Students examine the ways in which identity is formed through language, the politics of self and other, and the tensions that exist when authors write both artfully and meaningfully. Literature may include James Joyce’s Dubliners, Toni Morrison’s Song of Solomon, a play by William Shakespeare; and essays by an array of writers like Claudia Rankine, Jamaica Kincaid, Ta-Nehisi Coates, Toni Morrison, James Baldwin, and David Foster Wallace. Students attend the performance of a locally produced play. Writing assignments designed to build skills and explore important concepts include in-class essays, an expository personal essay, a comparison paper, a paper using secondary sources, an essay based on a moral dilemma, a creative work of prose, a character analysis, and an original poem. Other requirements include vocabulary tests on words drawn from each book and substantial memorization.
ENG700 Poetry Workshop
minor elective | grades: 10, 11, 12
In Poetry Workshop, we will work together to create a writing practice for ourselves and each other, placing composition and the development of literary voice at the center of our work as we explore the aesthetic, political, and transformational possibilities of language. Students will produce new work for each class session: experimentation with poetic form will be integral to our studies. As we read contemporary poetry and the poetry of previous centuries aloud, we will together observe successful elements of composition. Students will master a vocabulary for discussing and analyzing poetry. As we learn about ourselves and each other as readers and writers of poetry, we will construct a portfolio of a year’s worth of work, organize several readings/events, and seek out opportunities for growth and exposure to poetry in the Philadelphia area. We will also hold ourselves accountable to GFS as a poetic community, highlighting poetry and fostering poetic connections between disciplines and divisions.
ENG431 Introduction to Journalism
minor elective | grades: 9, 10, 11
In this introductory class, students will learn the fundamentals of journalism, from how to write a compelling lede and catchy headline to how to conduct an interview, develop a story angle, and pitch an article. We will cover a variety of journalistic forms, including the basic news story, features, profiles, Q&As, and Op-Eds, and will introduce the AP Stylebook. Weekly assignments will include reading, research, reporting, writing projects, and peer editing. The goals for the course are for each student to publish at least one piece in the Upper School’s news magazine, Earthquake, in print or online, and to emerge with a new set of writing and editing skills.
ENG440 Magazine Journalism
minor elective | grades: 10, 11, 12
This year-long course focuses on the ins and outs of magazine journalism. During the first semester, we will study magazine structure (front of book, feature well, back of book); magazine writing (features, profiles, departments, personal essays, reviews, packages, etc.) and writing techniques (e.g. what makes a good story, finding your “hook” and writing a compelling lede, how to conduct a successful interview); and magazine design (e.g., the process of creative direction, choosing a cover image, the use of typography). Reading will include the text Magazine Writing by Christopher D. Benson and Charles F. Whitaker, magazine articles and essays, and various blogs; we will listen to some magazine-style podcasts as well. In the second semester, the class will collectively create (write, edit, and design) a magazine on a topic of the group’s choosing, which will be printed at the end of the year and distributed in the Upper School. We will learn to use the AP Stylebook.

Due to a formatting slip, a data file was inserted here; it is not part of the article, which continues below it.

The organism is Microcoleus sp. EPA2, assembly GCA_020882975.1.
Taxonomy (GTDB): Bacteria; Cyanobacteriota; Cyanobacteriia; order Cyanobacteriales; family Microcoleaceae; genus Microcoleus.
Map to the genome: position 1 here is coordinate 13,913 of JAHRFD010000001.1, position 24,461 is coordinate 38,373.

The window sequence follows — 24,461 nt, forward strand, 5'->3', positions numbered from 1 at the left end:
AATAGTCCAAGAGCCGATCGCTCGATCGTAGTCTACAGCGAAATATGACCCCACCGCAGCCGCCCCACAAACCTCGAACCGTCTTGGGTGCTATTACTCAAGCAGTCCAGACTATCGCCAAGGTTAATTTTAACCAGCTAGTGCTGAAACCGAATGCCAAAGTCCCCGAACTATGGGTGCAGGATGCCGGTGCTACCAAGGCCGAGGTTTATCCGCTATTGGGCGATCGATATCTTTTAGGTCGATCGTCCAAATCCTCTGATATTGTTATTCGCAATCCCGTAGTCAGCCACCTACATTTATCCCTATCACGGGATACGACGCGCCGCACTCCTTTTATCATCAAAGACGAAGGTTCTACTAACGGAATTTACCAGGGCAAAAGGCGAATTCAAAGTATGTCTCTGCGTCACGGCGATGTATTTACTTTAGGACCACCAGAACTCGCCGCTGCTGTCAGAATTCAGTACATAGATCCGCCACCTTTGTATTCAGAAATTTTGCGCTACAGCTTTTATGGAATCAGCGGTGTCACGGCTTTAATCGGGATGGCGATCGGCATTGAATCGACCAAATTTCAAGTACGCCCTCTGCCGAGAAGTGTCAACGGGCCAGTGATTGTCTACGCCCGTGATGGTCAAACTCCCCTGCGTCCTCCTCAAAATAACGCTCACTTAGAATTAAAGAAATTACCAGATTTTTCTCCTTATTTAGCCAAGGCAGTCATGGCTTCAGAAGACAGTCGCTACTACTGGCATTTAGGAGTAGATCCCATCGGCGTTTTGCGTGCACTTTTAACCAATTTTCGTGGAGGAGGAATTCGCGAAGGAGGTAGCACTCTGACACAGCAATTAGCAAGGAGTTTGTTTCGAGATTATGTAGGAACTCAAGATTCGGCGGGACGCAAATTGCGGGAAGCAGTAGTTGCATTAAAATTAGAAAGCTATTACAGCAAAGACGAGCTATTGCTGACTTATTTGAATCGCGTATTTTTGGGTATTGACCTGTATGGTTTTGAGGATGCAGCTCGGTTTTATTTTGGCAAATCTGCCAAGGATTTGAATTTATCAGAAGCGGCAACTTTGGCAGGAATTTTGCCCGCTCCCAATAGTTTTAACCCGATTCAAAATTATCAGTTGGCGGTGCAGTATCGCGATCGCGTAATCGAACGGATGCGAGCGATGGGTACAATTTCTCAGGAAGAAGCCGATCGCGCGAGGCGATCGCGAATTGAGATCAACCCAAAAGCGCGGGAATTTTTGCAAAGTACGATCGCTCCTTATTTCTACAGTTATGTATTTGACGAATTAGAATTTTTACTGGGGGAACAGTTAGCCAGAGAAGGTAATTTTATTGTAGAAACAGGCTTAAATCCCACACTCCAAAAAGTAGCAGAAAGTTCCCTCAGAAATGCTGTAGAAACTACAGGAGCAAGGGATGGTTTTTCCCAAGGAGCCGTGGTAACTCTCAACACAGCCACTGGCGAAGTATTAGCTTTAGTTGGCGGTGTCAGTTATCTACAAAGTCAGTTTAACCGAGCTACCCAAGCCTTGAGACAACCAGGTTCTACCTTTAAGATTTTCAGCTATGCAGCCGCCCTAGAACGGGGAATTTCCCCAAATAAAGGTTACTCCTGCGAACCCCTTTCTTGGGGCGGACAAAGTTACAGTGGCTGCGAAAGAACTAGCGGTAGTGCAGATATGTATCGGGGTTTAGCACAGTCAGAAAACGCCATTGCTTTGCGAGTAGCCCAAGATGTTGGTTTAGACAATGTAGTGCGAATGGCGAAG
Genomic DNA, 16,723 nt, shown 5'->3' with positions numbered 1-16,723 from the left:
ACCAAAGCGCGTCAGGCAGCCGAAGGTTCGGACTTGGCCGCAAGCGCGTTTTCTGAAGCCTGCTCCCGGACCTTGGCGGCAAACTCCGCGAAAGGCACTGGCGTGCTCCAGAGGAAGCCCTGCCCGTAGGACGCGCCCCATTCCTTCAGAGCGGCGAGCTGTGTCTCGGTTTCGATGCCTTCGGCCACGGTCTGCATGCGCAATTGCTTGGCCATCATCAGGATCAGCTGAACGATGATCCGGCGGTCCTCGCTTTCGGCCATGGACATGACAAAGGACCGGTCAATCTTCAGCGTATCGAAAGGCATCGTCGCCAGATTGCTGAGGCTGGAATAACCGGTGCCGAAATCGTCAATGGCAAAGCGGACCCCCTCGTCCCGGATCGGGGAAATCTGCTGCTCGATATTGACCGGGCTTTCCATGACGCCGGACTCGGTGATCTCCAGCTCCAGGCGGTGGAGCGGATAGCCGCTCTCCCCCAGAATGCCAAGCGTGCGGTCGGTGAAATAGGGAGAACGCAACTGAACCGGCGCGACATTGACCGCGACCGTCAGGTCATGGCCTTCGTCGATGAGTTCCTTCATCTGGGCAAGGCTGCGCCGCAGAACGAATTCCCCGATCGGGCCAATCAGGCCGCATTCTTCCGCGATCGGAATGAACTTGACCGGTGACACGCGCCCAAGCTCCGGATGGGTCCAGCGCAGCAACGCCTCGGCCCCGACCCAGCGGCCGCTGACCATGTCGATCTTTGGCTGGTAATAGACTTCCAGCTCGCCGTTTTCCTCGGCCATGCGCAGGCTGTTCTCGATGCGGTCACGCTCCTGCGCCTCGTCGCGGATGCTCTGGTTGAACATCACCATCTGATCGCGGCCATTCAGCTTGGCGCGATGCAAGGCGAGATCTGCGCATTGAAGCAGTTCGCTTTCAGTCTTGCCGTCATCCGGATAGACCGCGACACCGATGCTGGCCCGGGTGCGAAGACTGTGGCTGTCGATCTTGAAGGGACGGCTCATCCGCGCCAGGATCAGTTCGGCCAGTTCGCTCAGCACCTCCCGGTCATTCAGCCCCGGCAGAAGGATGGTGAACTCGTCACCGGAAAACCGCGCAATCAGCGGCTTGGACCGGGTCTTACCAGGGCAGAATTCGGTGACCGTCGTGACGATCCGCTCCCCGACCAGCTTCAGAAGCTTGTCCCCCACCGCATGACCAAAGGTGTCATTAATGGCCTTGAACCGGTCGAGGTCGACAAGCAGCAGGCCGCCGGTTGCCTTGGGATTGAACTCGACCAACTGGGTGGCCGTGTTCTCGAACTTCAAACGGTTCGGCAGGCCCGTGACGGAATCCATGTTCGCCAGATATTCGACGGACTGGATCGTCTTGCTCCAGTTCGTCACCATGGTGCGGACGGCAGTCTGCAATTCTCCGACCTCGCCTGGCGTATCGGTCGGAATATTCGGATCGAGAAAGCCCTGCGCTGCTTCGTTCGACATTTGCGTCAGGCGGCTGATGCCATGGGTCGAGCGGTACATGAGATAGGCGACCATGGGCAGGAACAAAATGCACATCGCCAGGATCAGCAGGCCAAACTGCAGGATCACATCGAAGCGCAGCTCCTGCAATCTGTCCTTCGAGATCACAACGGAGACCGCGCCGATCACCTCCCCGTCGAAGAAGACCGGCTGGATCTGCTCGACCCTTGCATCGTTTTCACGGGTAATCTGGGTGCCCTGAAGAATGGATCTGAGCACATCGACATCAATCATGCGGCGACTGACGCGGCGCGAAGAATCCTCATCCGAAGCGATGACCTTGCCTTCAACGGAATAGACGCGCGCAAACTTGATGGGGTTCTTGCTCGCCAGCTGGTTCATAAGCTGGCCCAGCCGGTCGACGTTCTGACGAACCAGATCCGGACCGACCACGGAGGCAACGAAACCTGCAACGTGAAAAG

Peer Writing Advisors are a team of Upper School students who work with other students to help them develop their ideas, and to encourage the notion of writing well as a process, rather than a race to the finish.
The work of the Peer Writing Advisors does not just apply to English class assignments, and it not just for Upper Schoolers. Peer Writing Advisors have visited history classes, and they’re poised to take on writing assignments in language classes and connections with Middle School classes as well. The Peer Writing Advisors aim to be an accessible, ongoing resource for grades 6 through 12.
If you’re a student interested in working with a Peer Writing Advisor, you can make, cancel, or modify Peer Writing Advisor appointments by logging into the scheduling system. (Use the username/password from your GFS account.)
If you’re a teacher who’d like to connect with the Peer Writing Advisors, please email firstname.lastname@example.org.
If you’re a current tenth or eleventh student who’d like to become a Peer Writing Advisor, please stay tuned in February when the Essentially English courses are publicized.
SEM990 Peer Writing Advisor Training Part 2: Theory into Practice
minor elective | grades: 11, 12 | prerequisite: Peer Writing Advisor Training (Essentially English course)
Peer Writing Advisors are students trained to work with other students one-on-one on writing assignments. They believe that writing is communicating. This course expands on the content of the spring training of the Peer Writing Advisors and translates much of the theory covered in that course into the practical work of being a PWA. During the fall portion of a Peer Writing Advisor’s work, more specific questions arise, as well as a desire for deeper knowledge and expertise that would bolster their one-on-one sessions with students. Throughout this yearlong minor, topics will include: how to “read” a school culture to offer a relevant service, the politics of teaching grammar, and how to lead a writing workshop to a group. Relative to the spring training, students receive more direct observation and feedback; students receive more feedback on their own writing from both the teacher and their fellow cohort members; and students learn how to support various types of learners, such as ESL students and students with learning differences. Assessments include committee work, self-assessments, presentations, and publicly available blog entries and writing assignments.